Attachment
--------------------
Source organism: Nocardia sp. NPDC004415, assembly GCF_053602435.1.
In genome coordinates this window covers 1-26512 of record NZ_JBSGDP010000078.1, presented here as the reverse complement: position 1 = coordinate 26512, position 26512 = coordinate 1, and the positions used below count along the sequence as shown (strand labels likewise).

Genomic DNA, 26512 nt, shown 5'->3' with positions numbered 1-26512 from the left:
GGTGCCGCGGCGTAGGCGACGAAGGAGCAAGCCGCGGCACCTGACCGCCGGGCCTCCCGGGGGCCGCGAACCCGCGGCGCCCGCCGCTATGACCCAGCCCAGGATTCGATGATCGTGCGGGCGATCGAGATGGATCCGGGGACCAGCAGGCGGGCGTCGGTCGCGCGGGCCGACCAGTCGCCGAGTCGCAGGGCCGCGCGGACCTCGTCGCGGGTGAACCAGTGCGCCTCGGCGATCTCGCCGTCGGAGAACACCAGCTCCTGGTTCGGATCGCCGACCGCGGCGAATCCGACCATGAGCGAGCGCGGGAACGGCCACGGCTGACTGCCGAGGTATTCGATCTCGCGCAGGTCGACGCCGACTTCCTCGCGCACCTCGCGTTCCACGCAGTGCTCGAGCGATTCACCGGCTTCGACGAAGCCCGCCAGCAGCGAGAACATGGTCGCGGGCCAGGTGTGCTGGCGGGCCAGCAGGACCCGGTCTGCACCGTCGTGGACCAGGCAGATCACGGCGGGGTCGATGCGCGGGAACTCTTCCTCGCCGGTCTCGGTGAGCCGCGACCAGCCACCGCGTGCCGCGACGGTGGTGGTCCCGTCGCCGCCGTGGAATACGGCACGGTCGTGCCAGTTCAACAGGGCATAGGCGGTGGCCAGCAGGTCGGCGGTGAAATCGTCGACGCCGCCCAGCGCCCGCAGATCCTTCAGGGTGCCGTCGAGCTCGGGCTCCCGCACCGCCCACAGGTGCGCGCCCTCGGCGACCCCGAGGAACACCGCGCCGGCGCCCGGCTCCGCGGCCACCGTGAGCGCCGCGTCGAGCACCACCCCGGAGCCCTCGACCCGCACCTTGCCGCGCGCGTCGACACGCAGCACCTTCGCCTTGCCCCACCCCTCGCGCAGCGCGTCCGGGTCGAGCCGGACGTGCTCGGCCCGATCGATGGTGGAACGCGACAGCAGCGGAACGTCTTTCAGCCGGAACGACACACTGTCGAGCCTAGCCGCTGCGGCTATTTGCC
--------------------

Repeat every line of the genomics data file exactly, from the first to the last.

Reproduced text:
Source organism: Nocardia sp. NPDC004415, assembly GCF_053602435.1.
In genome coordinates this window covers 1-26512 of record NZ_JBSGDP010000078.1, presented here as the reverse complement: position 1 = coordinate 26512, position 26512 = coordinate 1, and the positions used below count along the sequence as shown (strand labels likewise).

Genomic DNA, 26512 nt, shown 5'->3' with positions numbered 1-26512 from the left:
GGTGCCGCGGCGTAGGCGACGAAGGAGCAAGCCGCGGCACCTGACCGCCGGGCCTCCCGGGGGCCGCGAACCCGCGGCGCCCGCCGCTATGACCCAGCCCAGGATTCGATGATCGTGCGGGCGATCGAGATGGATCCGGGGACCAGCAGGCGGGCGTCGGTCGCGCGGGCCGACCAGTCGCCGAGTCGCAGGGCCGCGCGGACCTCGTCGCGGGTGAACCAGTGCGCCTCGGCGATCTCGCCGTCGGAGAACACCAGCTCCTGGTTCGGATCGCCGACCGCGGCGAATCCGACCATGAGCGAGCGCGGGAACGGCCACGGCTGACTGCCGAGGTATTCGATCTCGCGCAGGTCGACGCCGACTTCCTCGCGCACCTCGCGTTCCACGCAGTGCTCGAGCGATTCACCGGCTTCGACGAAGCCCGCCAGCAGCGAGAACATGGTCGCGGGCCAGGTGTGCTGGCGGGCCAGCAGGACCCGGTCTGCACCGTCGTGGACCAGGCAGATCACGGCGGGGTCGATGCGCGGGAACTCTTCCTCGCCGGTCTCGGTGAGCCGCGACCAGCCACCGCGTGCCGCGACGGTGGTGGTCCCGTCGCCGCCGTGGAATACGGCACGGTCGTGCCAGTTCAACAGGGCATAGGCGGTGGCCAGCAGGTCGGCGGTGAAATCGTCGACGCCGCCCAGCGCCCGCAGATCCTTCAGGGTGCCGTCGAGCTCGGGCTCCCGCACCGCCCACAGGTGCGCGCCCTCGGCGACCCCGAGGAACACCGCGCCGGCGCCCGGCTCCGCGGCCACCGTGAGCGCCGCGTCGAGCACCACCCCGGAGCCCTCGACCCGCACCTTGCCGCGCGCGTCGACACGCAGCACCTTCGCCTTGCCCCACCCCTCGCGCAGCGCGTCCGGGTCGAGCCGGACGTGCTCGGCCCGATCGATGGTGGAACGCGACAGCAGCGGAACGTCTTTCAGCCGGAACGACACACTGTCGAGCCTAGCCGCTGCGGCTATTTGCC